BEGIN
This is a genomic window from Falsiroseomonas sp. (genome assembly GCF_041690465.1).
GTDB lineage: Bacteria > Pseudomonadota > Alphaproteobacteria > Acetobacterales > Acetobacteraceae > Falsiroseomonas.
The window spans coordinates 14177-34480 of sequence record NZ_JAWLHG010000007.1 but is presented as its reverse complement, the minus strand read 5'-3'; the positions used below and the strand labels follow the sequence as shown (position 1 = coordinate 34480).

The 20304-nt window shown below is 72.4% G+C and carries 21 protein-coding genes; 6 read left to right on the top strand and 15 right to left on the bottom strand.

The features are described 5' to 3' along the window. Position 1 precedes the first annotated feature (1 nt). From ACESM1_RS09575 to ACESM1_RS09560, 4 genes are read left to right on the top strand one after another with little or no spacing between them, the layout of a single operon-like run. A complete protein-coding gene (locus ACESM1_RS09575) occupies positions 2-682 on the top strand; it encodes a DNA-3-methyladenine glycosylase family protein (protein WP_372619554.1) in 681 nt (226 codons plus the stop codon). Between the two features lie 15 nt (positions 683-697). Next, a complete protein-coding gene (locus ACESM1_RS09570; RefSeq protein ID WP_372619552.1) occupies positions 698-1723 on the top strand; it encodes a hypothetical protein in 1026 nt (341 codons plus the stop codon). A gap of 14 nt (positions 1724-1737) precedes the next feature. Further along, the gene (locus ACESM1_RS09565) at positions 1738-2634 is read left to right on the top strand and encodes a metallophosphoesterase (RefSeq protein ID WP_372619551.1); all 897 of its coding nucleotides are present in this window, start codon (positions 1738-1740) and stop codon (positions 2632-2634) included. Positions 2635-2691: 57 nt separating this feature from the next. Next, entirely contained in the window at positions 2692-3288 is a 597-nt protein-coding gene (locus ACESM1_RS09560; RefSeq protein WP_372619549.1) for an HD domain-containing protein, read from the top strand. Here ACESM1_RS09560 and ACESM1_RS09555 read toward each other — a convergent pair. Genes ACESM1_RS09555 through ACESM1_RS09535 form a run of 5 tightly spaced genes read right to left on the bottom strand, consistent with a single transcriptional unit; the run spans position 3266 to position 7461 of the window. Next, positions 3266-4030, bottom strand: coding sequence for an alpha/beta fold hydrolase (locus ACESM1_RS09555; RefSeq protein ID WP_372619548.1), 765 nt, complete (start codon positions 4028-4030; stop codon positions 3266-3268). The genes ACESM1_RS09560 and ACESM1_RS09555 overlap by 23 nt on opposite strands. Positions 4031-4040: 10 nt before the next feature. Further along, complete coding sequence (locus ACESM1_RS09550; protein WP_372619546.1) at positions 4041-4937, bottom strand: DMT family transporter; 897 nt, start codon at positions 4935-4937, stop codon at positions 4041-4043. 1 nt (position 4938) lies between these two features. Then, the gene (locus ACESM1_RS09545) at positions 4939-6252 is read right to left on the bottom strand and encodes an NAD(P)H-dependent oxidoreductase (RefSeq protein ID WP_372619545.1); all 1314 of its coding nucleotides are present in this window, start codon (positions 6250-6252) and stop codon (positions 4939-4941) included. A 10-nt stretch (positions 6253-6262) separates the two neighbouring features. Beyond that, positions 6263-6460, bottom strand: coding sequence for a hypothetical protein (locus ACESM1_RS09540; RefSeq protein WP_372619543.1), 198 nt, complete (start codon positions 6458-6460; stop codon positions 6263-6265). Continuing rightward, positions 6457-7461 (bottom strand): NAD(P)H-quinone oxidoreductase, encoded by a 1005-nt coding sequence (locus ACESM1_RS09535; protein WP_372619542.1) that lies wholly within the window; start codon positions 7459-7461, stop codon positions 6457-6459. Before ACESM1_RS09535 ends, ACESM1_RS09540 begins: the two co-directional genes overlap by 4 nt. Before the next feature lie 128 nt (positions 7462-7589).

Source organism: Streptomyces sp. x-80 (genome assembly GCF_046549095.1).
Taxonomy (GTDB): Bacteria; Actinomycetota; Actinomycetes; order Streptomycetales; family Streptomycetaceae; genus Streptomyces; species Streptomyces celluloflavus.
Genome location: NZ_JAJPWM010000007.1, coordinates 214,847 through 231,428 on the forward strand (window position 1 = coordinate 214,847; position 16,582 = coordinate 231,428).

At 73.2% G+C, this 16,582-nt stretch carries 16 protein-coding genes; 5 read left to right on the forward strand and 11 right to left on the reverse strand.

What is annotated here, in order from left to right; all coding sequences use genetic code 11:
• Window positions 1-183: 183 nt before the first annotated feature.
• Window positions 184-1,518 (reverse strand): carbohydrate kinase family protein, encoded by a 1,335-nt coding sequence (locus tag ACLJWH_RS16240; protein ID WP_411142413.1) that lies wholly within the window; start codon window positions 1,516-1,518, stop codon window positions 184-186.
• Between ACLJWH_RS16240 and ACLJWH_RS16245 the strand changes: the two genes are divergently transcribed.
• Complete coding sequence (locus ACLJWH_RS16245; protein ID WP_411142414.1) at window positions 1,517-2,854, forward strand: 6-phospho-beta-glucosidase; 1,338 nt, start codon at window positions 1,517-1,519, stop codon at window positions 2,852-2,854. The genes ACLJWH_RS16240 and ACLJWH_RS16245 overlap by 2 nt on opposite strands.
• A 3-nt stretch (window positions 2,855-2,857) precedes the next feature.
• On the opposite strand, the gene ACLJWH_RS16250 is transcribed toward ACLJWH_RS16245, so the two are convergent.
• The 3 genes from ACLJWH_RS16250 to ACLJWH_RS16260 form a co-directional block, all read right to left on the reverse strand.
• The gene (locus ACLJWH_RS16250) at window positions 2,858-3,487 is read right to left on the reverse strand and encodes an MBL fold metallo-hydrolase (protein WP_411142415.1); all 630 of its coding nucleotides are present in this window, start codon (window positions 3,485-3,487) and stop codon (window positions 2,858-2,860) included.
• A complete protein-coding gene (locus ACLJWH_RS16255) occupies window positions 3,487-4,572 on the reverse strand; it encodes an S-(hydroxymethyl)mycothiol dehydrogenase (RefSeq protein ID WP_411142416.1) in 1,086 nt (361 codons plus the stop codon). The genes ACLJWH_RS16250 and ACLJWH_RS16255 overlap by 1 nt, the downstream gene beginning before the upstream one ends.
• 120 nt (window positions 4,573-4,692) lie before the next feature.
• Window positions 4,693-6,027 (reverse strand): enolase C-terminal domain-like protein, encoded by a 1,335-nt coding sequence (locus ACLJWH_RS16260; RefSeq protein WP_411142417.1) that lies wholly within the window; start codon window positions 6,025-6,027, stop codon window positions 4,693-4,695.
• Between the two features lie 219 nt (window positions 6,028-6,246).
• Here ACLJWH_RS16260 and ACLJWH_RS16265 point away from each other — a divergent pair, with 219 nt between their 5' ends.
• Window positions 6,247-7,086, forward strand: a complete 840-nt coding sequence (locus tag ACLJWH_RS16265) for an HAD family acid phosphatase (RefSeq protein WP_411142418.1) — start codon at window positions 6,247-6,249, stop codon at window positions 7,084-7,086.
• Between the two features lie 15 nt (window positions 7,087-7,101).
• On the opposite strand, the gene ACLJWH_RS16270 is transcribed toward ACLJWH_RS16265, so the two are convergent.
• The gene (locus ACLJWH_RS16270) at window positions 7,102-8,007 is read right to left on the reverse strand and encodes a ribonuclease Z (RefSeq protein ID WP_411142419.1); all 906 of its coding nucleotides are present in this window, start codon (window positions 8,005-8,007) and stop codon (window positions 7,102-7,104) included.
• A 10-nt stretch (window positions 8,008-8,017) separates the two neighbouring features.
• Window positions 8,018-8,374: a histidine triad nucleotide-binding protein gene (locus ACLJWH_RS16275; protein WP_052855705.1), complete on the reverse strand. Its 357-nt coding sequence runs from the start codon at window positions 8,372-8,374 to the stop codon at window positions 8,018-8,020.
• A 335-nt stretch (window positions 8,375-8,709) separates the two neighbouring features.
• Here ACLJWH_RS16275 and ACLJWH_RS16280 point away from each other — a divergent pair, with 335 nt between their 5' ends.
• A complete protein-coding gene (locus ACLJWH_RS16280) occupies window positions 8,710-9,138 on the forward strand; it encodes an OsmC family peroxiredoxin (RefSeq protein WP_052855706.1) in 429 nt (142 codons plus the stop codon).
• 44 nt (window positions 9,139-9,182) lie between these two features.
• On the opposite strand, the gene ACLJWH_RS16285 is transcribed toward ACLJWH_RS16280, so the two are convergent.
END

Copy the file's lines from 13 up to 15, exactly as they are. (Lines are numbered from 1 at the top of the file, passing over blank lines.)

• Between ACLJWH_RS16240 and ACLJWH_RS16245 the strand changes: the two genes are divergently transcribed.
• Complete coding sequence (locus ACLJWH_RS16245; protein ID WP_411142414.1) at window positions 1,517-2,854, forward strand: 6-phospho-beta-glucosidase; 1,338 nt, start codon at window positions 1,517-1,519, stop codon at window positions 2,852-2,854. The genes ACLJWH_RS16240 and ACLJWH_RS16245 overlap by 2 nt on opposite strands.
• A 3-nt stretch (window positions 2,855-2,857) precedes the next feature.